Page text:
Effect of set potential on hexavalent chromium reduction and electricity generation from biocathode microbial fuel cells

  • Huang L
  • Chai X
  • Chen G
 et al.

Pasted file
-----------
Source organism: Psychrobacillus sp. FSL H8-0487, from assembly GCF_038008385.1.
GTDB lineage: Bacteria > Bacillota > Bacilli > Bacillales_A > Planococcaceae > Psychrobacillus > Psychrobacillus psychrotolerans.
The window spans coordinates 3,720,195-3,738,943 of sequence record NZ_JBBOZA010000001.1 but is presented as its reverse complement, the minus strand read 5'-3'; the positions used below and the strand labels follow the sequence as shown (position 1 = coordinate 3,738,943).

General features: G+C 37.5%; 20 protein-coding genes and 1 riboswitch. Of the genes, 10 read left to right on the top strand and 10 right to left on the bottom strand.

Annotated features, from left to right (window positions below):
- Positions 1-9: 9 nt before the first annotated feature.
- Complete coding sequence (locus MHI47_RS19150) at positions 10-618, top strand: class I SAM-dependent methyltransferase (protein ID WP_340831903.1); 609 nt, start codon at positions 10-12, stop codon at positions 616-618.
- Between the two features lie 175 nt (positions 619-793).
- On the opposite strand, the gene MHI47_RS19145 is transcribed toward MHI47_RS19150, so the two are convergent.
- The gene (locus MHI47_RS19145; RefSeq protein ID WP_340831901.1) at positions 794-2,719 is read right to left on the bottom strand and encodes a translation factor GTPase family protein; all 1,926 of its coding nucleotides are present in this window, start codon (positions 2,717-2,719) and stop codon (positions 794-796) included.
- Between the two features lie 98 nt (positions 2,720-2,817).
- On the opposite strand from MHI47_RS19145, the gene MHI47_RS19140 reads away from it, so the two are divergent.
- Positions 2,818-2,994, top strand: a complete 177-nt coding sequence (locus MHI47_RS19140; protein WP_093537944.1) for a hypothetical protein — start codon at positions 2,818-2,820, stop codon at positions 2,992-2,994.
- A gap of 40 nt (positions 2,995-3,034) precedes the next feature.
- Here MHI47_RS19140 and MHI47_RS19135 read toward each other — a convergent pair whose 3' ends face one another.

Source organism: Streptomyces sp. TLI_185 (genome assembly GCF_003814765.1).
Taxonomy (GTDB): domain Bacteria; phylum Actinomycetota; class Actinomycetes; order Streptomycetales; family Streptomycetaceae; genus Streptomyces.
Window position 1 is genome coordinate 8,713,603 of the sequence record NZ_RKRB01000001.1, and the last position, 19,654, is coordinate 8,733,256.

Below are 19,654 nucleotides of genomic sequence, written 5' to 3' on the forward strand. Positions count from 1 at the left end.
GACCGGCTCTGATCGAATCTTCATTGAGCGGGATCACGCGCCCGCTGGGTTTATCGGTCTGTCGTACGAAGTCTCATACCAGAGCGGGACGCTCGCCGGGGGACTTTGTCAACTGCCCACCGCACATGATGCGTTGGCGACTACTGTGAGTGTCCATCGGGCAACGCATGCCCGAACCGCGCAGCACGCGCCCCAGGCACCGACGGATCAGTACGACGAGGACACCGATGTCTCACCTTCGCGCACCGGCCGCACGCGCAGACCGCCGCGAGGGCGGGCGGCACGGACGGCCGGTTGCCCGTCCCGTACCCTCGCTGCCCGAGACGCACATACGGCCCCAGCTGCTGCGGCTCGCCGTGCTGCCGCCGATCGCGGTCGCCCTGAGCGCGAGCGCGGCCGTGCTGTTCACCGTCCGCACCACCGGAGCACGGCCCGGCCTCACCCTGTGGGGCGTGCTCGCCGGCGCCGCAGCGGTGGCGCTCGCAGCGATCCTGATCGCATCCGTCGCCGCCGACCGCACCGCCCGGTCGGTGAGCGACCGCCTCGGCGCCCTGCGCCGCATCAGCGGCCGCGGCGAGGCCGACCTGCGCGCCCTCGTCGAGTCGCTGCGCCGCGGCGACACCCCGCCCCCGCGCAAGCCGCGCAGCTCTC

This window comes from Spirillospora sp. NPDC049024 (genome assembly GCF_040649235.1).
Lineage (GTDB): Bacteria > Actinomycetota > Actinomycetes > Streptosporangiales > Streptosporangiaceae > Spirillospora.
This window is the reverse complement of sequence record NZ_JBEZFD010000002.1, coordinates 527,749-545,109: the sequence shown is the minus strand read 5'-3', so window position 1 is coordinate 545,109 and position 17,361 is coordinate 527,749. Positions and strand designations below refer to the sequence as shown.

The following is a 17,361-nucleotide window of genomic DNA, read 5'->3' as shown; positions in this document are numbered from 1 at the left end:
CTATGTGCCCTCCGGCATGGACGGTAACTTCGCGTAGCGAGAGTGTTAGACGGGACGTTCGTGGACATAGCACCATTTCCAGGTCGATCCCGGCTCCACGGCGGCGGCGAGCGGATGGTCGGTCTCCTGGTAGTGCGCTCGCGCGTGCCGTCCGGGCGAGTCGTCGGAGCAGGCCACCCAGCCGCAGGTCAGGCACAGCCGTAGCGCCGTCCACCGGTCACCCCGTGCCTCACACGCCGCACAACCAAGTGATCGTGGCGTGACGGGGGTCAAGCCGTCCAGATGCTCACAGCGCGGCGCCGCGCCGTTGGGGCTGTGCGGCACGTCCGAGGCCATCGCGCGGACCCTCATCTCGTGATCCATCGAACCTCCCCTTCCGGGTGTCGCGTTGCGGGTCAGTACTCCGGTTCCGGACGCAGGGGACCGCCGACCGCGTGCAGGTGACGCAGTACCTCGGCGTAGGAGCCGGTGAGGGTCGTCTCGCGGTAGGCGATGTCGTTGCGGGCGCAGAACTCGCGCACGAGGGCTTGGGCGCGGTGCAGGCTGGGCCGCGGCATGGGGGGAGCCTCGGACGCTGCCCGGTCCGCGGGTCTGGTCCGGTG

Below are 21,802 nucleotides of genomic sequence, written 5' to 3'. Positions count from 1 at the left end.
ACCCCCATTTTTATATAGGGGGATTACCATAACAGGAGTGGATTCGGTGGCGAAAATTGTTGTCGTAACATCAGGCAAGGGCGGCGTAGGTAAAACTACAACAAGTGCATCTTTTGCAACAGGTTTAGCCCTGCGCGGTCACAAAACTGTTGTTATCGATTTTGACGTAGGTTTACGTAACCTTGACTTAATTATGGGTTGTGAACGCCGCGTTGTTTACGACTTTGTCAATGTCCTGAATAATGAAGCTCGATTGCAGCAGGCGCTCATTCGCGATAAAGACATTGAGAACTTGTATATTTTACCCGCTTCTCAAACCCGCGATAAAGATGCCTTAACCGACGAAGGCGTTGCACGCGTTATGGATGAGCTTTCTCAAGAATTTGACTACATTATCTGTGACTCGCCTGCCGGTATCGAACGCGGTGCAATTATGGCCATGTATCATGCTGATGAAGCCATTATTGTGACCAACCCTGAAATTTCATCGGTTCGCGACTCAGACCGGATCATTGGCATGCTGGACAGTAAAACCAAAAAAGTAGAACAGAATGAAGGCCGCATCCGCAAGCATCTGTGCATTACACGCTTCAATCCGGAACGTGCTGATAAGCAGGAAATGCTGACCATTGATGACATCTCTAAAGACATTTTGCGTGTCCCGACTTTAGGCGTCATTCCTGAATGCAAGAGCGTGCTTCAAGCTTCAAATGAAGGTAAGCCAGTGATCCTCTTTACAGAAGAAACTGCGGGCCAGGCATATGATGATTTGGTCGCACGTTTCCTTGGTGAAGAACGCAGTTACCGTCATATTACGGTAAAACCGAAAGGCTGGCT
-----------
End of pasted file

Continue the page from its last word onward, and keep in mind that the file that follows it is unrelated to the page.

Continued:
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A microbial fuel cell (MFC) is a device that extracts energy from wastes and wastewaters through biocatalytic reactions. 1 Biocathode MFCs, which utilize electrochemically active micro-organisms on both the cathode and anode as catalysts, have attracted much attention and are holding great promise for bioremediation and waste treatment as they are self-regenerating and sustainable. 2À4 Aerobic biocathode MFCs have been inves-tigated to avoid the need for a metal catalyst on the cathode, 5À9 but other reactions at the cathode can accomplish reductive removal of contaminants or the production of value-added products. The range of biocathode applications has therefore expanded to include reduction of pollutants such as NO 3 À , chloroethenes, 2-chlorophenol, ClO 4 À , U(VI), Cr(VI) 10À16 and CO 2 , 17 and reduction for the value-added product of methane. 18,19 Improvements in the performance of anaerobic biocathode systems are needed to increase the current densities and rates of chemical reduction in these systems. Setting electrode potentials is a useful approach for controlling the performance of a bioelectrochemical system. 20 Either elec-trode potential can be set in an MFC or a microbial electrolysis cell (MEC). The main difference is that the overall reaction is not spontaneous in an MEC without this energy input. Only one of the MFC electrode potentials can be controlled, and thus the potential of the other electrode can vary to maintain current required for the reaction at the set electrode potential. The system being examined here is an MFC because the current flow is spontaneous in the absence of the added energy. Setting the anode potential has been shown to promote enrichment of the biofilm and reduce the startup time of the system, and to increase the subsequent power density due to better acclimation of the exoelectrogenic bacteria. 20À25 Relatively fewer studies have been conducted with set cathode potentials, 5,8 and bacterial growth on the cathode is not yet well studied. 4 Optimized biocathode potentials of 242 mV and 345 mV have been shown to reduce the time for startup and enhance the performance of aerobic biocathode, 5,8 but there are no studies on set cathode potentials in the absence of oxygen. Setting the biocathode potential should improve system performance for anaerobic cathodes in a way similar to that achieved for bioanodes. Cr(VI) is a priority toxic chemical present in wastewaters from electroplating, pigment, and lumber and wood product processes. Anaerobic biocathodes MFCs have been used to achieve reduction of Cr(VI) to much less toxic Cr(III) with simultaneous electricity generation, providing a promising application for the reductive treatment of oxidized Cr(VI) to precipitated Cr(OH) 3 . 15,26 Bio-cathode performance in terms of startup time, Cr(VI) reduction rate as well as electricity production need to be improved. In this study, we investigated the effect of different set biocathode potentials on anaerobic Cr(VI) reduction. Several different poten-tials (À450, À300, À150 and þ200 mV vs a standard hydrogen

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